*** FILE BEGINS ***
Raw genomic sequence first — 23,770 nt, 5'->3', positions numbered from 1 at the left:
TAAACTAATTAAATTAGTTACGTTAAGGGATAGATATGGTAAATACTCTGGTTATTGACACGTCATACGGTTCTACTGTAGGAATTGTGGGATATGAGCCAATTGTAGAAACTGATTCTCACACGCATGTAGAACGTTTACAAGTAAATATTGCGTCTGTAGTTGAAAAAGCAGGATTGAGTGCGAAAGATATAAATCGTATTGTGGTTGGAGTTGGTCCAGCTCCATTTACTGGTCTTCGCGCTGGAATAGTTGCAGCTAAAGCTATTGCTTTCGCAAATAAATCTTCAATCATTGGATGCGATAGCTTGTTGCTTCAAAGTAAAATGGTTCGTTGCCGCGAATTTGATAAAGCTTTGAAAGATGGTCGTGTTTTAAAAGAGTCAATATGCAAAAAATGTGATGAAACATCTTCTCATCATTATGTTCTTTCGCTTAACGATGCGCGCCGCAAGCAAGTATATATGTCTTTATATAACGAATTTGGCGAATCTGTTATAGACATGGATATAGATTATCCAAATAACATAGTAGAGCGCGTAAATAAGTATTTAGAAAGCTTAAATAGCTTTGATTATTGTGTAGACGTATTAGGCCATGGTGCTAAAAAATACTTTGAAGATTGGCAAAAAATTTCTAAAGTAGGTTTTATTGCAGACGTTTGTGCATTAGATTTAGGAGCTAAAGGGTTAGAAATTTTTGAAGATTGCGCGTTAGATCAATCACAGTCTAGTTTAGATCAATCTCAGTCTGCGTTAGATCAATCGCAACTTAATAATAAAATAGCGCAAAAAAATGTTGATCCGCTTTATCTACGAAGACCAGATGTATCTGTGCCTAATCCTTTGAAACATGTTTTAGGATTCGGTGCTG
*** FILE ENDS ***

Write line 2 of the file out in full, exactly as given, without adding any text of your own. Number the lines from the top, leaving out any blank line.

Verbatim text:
TAAACTAATTAAATTAGTTACGTTAAGGGATAGATATGGTAAATACTCTGGTTATTGACACGTCATACGGTTCTACTGTAGGAATTGTGGGATATGAGCCAATTGTAGAAACTGATTCTCACACGCATGTAGAACGTTTACAAGTAAATATTGCGTCTGTAGTTGAAAAAGCAGGATTGAGTGCGAAAGATATAAATCGTATTGTGGTTGGAGTTGGTCCAGCTCCATTTACTGGTCTTCGCGCTGGAATAGTTGCAGCTAAAGCTATTGCTTTCGCAAATAAATCTTCAATCATTGGATGCGATAGCTTGTTGCTTCAAAGTAAAATGGTTCGTTGCCGCGAATTTGATAAAGCTTTGAAAGATGGTCGTGTTTTAAAAGAGTCAATATGCAAAAAATGTGATGAAACATCTTCTCATCATTATGTTCTTTCGCTTAACGATGCGCGCCGCAAGCAAGTATATATGTCTTTATATAACGAATTTGGCGAATCTGTTATAGACATGGATATAGATTATCCAAATAACATAGTAGAGCGCGTAAATAAGTATTTAGAAAGCTTAAATAGCTTTGATTATTGTGTAGACGTATTAGGCCATGGTGCTAAAAAATACTTTGAAGATTGGCAAAAAATTTCTAAAGTAGGTTTTATTGCAGACGTTTGTGCATTAGATTTAGGAGCTAAAGGGTTAGAAATTTTTGAAGATTGCGCGTTAGATCAATCACAGTCTAGTTTAGATCAATCTCAGTCTGCGTTAGATCAATCGCAACTTAATAATAAAATAGCGCAAAAAAATGTTGATCCGCTTTATCTACGAAGACCAGATGTATCTGTGCCTAATCCTTTGAAACATGTTTTAGGATTCGGTGCTG